Platforms like Twitter and Facebook were once nothing more than virtual message boards used by people intent on telling the world what they were about to eat for dinner. And then posting a photo of an empty plate when finished.
We’ve all done it, haven’t we?
Now, social media forms an intrinsic part of any ambitious marketing strategy. And this is for good reason; with even the most nascent of networks garnering huge user bases (did you know Snapchat now has 100 million daily active users?), the ability to reach colossal audiences no longer requires a hefty TV advertising budget.
If you're a hotel operator, there’s a very good chance you already have a Twitter account, at least. It’s just the ‘done thing’, isn’t it? You may even have gone as far as creating Facebook, Pinterest and Instagram accounts, too. But how - if at all - are you using them?
Like any marketing tactic, social media needs a strategy - it needs a goal at which to aim.
It’s also quite risky. Post the wrong thing, be it an ill-judged pop at a competitor or sentence that inadvertently discriminates, and you can instantly land your business in hot water. Social media is built on a foundation of sharing, and if you say something that’s deemed out of line, people are likely to pass it around for all to see. The domino effect can be frighteningly powerful on social media.
However - it remains a brilliant way to market your hotel. Pick the right strategy, utilise common sense and, far from ruining everything, you’ll give your hotel a voice that draws in more guests. And that’s what this is all about, after all
Here’s how to use social media for your hotel:
Don’t post for the sake of it
As noted above, you need a goal. Do you want to use social media as a primary way to connect with guests from a customer service perspective? Or use it as a vehicle to promote you regular special offers?
Social media goals don’t have to be long term. If you’re undertaking a 6 month refurbishment of the property, you might want to use Instagram to chart its progress, and then move onto the next focus.
Determine the goals of your social media campaign, and don’t just assume it’s to ‘get more followers’. Which leads us onto our next point…
Determine your audience
Before you start posting, you need to define the type of people you’re trying to attract as followers. Your audience (or buyer personas, to use marketing parlance) will inform your tone of voice and the type of content you’ll need to focus on sharing.
If you know the profile of your guests like the back of your hand, this step should be easy, but if not, consult your hotel booking system and staff in order to find out the type of people you are welcoming through your doors.
Next, create four or five fictional characters and write a few paragraphs about who they are; their lifestyle, hobbies and personality. Like the late, great Terry Wogan, you’ll be speaking to these people as though they’re the only person in the (digital) room. Work out who they early on.
Pick a platform (or two)
There are loads of social networks, but you don’t need to go for all of them. For hotels, Twitter, Instagram and Facebook are great starting points and more than enough to keep you busy.
Spend time on your profile
Once registered, upload your logo, relevant header image (a shot of the grounds, a premium bedroom or the team) and add a bio. Keep it short, snappy and on-brand.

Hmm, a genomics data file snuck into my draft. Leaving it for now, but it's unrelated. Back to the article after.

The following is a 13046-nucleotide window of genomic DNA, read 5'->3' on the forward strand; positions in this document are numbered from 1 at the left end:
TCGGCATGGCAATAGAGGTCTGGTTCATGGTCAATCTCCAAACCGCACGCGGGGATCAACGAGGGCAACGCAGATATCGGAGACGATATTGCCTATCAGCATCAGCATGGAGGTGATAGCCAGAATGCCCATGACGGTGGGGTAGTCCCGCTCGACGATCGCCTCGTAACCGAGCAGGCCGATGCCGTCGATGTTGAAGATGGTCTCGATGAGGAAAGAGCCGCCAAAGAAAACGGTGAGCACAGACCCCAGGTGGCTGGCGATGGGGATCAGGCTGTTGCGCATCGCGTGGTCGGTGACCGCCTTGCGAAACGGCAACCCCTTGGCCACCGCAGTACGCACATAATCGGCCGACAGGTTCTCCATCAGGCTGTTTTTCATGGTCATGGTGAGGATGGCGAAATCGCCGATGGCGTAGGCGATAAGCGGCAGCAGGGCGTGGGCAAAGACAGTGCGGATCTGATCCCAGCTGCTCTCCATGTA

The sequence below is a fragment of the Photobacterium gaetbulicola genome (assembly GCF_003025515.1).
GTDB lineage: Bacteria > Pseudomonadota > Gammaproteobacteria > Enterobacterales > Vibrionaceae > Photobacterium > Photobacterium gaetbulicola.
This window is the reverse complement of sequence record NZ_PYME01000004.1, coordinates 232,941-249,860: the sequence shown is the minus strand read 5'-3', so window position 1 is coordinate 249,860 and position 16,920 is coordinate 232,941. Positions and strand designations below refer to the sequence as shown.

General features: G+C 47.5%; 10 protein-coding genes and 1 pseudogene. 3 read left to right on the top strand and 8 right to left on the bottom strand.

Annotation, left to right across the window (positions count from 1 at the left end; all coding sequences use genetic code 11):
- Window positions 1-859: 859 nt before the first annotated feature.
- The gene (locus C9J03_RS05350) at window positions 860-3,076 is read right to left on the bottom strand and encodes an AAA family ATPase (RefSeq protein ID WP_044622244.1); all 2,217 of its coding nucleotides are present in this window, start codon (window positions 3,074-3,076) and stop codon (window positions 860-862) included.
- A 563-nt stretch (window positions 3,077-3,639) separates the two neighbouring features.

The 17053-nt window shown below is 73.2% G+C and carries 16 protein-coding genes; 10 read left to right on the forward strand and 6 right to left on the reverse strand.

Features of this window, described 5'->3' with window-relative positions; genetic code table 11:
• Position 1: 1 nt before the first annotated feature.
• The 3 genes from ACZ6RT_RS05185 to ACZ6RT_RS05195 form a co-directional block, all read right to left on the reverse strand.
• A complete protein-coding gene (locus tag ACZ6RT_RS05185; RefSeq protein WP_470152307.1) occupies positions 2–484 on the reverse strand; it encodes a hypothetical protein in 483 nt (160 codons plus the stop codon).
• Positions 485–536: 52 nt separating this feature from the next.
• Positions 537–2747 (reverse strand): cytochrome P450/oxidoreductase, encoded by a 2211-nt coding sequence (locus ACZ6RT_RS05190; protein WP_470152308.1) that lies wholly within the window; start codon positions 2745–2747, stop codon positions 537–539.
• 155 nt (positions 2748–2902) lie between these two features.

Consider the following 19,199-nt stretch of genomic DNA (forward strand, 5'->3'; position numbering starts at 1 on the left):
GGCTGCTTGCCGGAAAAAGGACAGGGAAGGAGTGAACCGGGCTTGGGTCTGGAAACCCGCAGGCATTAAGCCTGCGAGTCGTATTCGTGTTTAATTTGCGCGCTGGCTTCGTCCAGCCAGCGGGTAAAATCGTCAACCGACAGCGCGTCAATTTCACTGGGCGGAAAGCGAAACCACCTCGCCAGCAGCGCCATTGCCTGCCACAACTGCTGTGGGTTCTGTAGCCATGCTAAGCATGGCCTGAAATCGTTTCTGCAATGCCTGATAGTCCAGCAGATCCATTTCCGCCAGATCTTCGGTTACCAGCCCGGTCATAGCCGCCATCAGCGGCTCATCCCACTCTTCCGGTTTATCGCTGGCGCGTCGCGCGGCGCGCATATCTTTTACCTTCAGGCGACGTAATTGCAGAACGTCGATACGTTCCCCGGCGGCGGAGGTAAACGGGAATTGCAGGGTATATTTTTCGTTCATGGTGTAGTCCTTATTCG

Develop your online persona
How do you want to come across on social media? Playful? Serious? Comical? Unafraid to offer the odd political opinion?
You’re the only person who can answer this. The way in which you conduct your communications on social media will often be the first glimpse potential guests get of your hotel’s personality.
You won’t get it right straight away, and it’ll take time to develop the right online persona, but don’t be afraid to experiment. In our experience, keeping it lighthearted, relevant and focussed entirely on the target audience works.
Be careful who you give the keys to
Remember - you can do an awful lot of damage with social media. If you need assistance with the posting schedule, only draft in people you absolutely trust. External agencies and social media managers can be trusted, but make sure you go on recommendations from others.
As for internal staff, choose people who display a solid emotional connection with the hotel and who regularly demonstrate a flair for customer service.
You’ll probably start to see some engagement with your social media channels relatively quickly as a hotel (particularly if you encourage guests to ‘like’ you on Facebook following their stay), and people will use it as a means to contact you.
It’s therefore essential that you keep an eye on mentions and make sure you have notifications turned enabled on your smartphone.
When people mention you on Twitter or message you on Facebook, respond - always. It may be an availability enquiry, praise for the quality of a recent stay or a complaint. Where appropriate, take the conversation offline by contacting direct, but not before noting on social media that you will be in touch. In doing so, you’ll be showing the world that you care.
We could go on, but…
Social media offers so many opportunities for hotels to develop their online personas, build followings and, most importantly of all, tempt more guests to book direct.
In this post, we’ve focussed on the absolute basics of a great social media strategy. In future, we’ll dig deeper, but if you’d like to share your social media success stories, please do so by commenting below.